Vogue said she felt amazing in the designs. "I absolutely love the range and I love Virginia as well," she says. "She's always in a good mood and is such a laugh, and she has such a great eye for shapes. She's incredibly talented so I was delighted that she asked me to be part of her campaign."
Modelling is only one string to Vogue's bow. Indeed, it seems like she has been around forever, because she has packed quite a lot in since she first appeared on our screens in the RTÉ reality show Fade Street in 2010. Since then, she has become a successful DJ, has appeared on Dancing with the Stars in Australia, put out several very well-received TV documentaries, and of course been married to and then separated from singer-songwriter Brian McFadden.
The pair met in Lillie's Bordello in 2011, and Vogue recently revealed on Loose Women that they had sex on their first date. "Me and Brian did the hanky-panky on the first night we met and we did get married," she told the panel. "But I'm not saying I do that with everyone."
'Brogue', as they were known, seemed to have a great relationship, so shock waves ran through the showbiz world when they split in July 2015, less than three years after their wedding at Castello Di Vincigliata in Florence, Italy. Nonetheless they have remained friends, and Brian occasionally pops up on his ex's Snapchat.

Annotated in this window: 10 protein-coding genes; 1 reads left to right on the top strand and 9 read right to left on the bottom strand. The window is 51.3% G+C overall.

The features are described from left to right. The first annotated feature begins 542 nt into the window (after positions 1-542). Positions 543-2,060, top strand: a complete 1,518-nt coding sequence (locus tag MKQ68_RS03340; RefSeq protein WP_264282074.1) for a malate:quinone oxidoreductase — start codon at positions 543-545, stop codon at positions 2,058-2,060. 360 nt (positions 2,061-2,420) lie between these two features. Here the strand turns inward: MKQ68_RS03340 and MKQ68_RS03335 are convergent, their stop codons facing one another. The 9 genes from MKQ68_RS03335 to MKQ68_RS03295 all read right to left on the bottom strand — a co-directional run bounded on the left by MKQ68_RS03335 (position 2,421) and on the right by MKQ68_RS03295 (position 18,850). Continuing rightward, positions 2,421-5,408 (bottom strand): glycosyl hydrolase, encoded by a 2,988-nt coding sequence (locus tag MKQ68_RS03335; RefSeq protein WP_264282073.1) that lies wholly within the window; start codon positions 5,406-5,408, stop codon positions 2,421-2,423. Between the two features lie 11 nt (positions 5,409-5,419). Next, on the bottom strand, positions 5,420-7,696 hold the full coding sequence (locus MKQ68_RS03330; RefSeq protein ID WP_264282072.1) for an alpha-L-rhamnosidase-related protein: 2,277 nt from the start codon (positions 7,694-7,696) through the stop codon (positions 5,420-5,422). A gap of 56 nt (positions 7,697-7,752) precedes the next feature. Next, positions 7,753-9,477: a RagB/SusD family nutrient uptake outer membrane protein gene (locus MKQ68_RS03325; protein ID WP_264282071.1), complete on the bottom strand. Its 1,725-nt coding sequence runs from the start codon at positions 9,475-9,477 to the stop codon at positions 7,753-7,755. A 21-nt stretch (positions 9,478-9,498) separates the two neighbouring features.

When asked about what she has learned about love, the blonde beauty's answer is poignant. "I've learned that being in love is one of the best things in the world," she says. "It's exciting and a really nice, secure place to be, but it can also be heartbreaking. The only way to deal with heartbreak is time, unfortunately. I hate when people say that, but it's true."
The interest in the coming together and ultimate demise of Brogue was heightened as both were in the public eye, and as she gets older, Vogue has come to realise that sharing everything can come back to bite her on the bum. While people are naturally curious about her love life - the rumour mill went into overdrive recently when she was linked to British rapper Professor Green - she has decided to keep her private life to herself from now on.
"I'm not going to talk about relationships any more, because it just backfires on me all the time," she explains. "It's giving too much of myself away and leaving me open to more opinions when I don't particularly want them.
"If I get into a relationship again with someone in the public eye, I don't want to fuel that media interest again, so I'm just going to keep it to myself. When you give too much information away, it's out there and you can't take it back, so I need to find a way to keep more to myself."